Left: Sqn Ldr ‘Reggie’ Reynolds DFC (right) led the raid with his navigator Plt Off ‘Ted’ Sismore (left).
Right: Flt Lt John Gordon (right) and his navigator Fg Off Ralph Hayes (left) also flew on the raid.


The three Mosquitoes flew at “wave top” height across the North Sea, before climbing to 25,000 feet, in and out of cloud. They met no opposition and as they approached Berlin they emerged into clear skies, descending to low level for the run in to the target, which was the Haus des Rundfunks, headquarters of the German State broadcasting company. Despite having flown some 500 miles in difficult weather they were exactly on time. As Goering began to speak, air raid warnings sounded in Berlin, anti-aircraft guns began to blast away and the sound of Merlin engines and exploding 500-lb bombs could be heard. The broadcast engineers shut down the transmission and listeners were instead treated to a scratchy recording of classical music for over an hour, before an apparently furious Goering was able to return to the microphone. The bombing was inaccurate and did little damage but the effect was exactly what had been hoped for. All three Mosquitoes returned safely to Marham.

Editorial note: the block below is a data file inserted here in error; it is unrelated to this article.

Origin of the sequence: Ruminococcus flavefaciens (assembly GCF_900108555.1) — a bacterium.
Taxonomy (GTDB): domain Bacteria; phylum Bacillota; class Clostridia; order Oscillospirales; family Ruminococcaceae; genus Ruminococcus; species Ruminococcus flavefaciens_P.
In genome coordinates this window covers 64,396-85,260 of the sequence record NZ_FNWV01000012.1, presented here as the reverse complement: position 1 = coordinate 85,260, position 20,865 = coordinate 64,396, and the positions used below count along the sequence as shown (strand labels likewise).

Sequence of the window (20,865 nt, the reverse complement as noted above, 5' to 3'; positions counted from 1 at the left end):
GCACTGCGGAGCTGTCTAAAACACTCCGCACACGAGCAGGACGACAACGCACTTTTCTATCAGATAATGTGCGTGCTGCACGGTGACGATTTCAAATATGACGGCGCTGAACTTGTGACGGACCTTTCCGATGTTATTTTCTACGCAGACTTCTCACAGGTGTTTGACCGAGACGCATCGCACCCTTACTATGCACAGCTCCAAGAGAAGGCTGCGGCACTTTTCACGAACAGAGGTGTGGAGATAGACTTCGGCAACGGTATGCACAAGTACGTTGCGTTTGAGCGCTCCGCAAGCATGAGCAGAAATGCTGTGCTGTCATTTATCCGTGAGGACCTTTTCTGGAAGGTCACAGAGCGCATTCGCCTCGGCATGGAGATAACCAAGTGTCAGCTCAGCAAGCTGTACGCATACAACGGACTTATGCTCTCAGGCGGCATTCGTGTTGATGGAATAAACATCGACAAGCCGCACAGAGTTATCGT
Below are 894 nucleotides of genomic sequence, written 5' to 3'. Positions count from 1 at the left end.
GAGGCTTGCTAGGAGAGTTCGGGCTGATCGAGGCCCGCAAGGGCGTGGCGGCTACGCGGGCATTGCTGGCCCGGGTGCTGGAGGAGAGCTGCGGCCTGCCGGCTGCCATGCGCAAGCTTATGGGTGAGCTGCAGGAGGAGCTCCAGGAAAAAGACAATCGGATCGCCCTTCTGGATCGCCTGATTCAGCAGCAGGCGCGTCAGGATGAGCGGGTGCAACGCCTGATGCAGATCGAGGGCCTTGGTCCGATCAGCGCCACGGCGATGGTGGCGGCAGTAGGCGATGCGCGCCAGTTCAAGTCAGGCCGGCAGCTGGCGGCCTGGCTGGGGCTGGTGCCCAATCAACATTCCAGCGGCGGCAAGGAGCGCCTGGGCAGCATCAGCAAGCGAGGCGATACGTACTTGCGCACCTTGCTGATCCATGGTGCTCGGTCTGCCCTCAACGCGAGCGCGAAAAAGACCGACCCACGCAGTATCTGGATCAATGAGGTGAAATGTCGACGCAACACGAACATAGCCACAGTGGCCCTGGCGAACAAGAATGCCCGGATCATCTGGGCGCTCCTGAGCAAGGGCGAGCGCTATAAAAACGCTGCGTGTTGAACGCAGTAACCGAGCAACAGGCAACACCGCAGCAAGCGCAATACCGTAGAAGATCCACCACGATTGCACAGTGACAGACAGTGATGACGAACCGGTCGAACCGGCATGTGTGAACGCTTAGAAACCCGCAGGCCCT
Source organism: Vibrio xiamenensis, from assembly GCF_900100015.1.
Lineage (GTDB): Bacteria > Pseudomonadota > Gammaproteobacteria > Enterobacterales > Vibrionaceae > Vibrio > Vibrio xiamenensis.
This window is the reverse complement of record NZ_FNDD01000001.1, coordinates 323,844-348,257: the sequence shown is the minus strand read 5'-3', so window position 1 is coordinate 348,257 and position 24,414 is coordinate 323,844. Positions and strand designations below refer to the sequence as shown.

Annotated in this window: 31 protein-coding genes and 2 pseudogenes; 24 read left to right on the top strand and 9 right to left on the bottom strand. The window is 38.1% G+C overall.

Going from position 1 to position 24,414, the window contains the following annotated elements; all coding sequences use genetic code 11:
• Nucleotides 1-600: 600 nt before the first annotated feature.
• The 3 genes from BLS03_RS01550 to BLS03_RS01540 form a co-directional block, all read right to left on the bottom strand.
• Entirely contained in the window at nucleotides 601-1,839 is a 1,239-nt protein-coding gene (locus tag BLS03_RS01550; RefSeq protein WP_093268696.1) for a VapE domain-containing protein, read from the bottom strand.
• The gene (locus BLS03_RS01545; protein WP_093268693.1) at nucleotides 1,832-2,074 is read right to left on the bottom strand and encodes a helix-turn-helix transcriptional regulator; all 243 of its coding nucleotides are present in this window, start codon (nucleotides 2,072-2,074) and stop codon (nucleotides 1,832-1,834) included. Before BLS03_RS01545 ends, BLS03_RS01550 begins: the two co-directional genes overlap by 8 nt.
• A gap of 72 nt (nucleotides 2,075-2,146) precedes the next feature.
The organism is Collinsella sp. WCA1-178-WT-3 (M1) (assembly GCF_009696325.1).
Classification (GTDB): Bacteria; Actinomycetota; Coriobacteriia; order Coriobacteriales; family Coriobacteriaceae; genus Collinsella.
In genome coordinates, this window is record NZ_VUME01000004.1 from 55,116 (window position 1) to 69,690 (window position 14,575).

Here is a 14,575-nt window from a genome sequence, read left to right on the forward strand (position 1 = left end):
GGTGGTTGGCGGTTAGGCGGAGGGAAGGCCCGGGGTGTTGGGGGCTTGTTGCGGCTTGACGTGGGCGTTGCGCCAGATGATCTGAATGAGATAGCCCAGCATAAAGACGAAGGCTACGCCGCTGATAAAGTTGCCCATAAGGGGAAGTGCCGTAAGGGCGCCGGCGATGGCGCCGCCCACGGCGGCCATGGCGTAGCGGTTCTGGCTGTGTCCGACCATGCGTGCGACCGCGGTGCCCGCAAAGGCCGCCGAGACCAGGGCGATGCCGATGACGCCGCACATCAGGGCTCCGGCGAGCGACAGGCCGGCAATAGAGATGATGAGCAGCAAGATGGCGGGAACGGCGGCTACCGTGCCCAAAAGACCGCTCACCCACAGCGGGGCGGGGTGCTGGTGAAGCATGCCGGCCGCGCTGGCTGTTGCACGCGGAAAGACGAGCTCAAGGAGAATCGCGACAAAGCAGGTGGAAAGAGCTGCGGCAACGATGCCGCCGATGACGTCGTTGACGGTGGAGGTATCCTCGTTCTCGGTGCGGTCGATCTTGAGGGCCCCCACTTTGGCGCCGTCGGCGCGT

Mosquito B.IVs of 139 Sqn. Three of the squadron’s Mosquitoes carried out a follow-up raid over Berlin in the afternoon of 30th January, to coincide with Goebbels’ address at the Sportpalast.